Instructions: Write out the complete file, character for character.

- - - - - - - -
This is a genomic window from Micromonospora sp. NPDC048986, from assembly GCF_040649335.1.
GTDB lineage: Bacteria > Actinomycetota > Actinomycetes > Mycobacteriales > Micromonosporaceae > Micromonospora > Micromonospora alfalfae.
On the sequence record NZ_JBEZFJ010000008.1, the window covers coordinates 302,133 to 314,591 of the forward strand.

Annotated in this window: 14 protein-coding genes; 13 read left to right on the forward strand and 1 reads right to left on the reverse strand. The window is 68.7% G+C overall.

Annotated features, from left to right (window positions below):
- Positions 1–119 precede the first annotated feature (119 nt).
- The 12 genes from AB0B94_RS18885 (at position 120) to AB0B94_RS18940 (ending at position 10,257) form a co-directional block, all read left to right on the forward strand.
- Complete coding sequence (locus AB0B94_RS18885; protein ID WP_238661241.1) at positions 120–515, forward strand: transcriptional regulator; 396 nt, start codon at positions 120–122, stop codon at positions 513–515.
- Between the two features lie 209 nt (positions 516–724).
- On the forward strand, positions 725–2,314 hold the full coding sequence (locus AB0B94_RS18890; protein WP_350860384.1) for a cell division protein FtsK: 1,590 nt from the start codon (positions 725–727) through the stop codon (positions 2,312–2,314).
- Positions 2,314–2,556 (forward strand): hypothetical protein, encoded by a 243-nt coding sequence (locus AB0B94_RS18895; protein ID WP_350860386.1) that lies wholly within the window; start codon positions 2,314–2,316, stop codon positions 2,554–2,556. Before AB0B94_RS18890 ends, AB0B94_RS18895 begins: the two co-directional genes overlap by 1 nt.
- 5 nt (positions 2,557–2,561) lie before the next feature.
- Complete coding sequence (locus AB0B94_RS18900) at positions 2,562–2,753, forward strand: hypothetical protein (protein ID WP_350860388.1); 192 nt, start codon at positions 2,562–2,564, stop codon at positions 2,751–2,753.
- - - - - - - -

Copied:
This is a genomic window from Micromonospora sp. NPDC048986, from assembly GCF_040649335.1.
GTDB lineage: Bacteria > Actinomycetota > Actinomycetes > Mycobacteriales > Micromonosporaceae > Micromonospora > Micromonospora alfalfae.
On the sequence record NZ_JBEZFJ010000008.1, the window covers coordinates 302,133 to 314,591 of the forward strand.

Annotated in this window: 14 protein-coding genes; 13 read left to right on the forward strand and 1 reads right to left on the reverse strand. The window is 68.7% G+C overall.

Annotated features, from left to right (window positions below):
- Positions 1–119 precede the first annotated feature (119 nt).
- The 12 genes from AB0B94_RS18885 (at position 120) to AB0B94_RS18940 (ending at position 10,257) form a co-directional block, all read left to right on the forward strand.
- Complete coding sequence (locus AB0B94_RS18885; protein ID WP_238661241.1) at positions 120–515, forward strand: transcriptional regulator; 396 nt, start codon at positions 120–122, stop codon at positions 513–515.
- Between the two features lie 209 nt (positions 516–724).
- On the forward strand, positions 725–2,314 hold the full coding sequence (locus AB0B94_RS18890; protein WP_350860384.1) for a cell division protein FtsK: 1,590 nt from the start codon (positions 725–727) through the stop codon (positions 2,312–2,314).
- Positions 2,314–2,556 (forward strand): hypothetical protein, encoded by a 243-nt coding sequence (locus AB0B94_RS18895; protein ID WP_350860386.1) that lies wholly within the window; start codon positions 2,314–2,316, stop codon positions 2,554–2,556. Before AB0B94_RS18890 ends, AB0B94_RS18895 begins: the two co-directional genes overlap by 1 nt.
- 5 nt (positions 2,557–2,561) lie before the next feature.
- Complete coding sequence (locus AB0B94_RS18900) at positions 2,562–2,753, forward strand: hypothetical protein (protein ID WP_350860388.1); 192 nt, start codon at positions 2,562–2,564, stop codon at positions 2,751–2,753.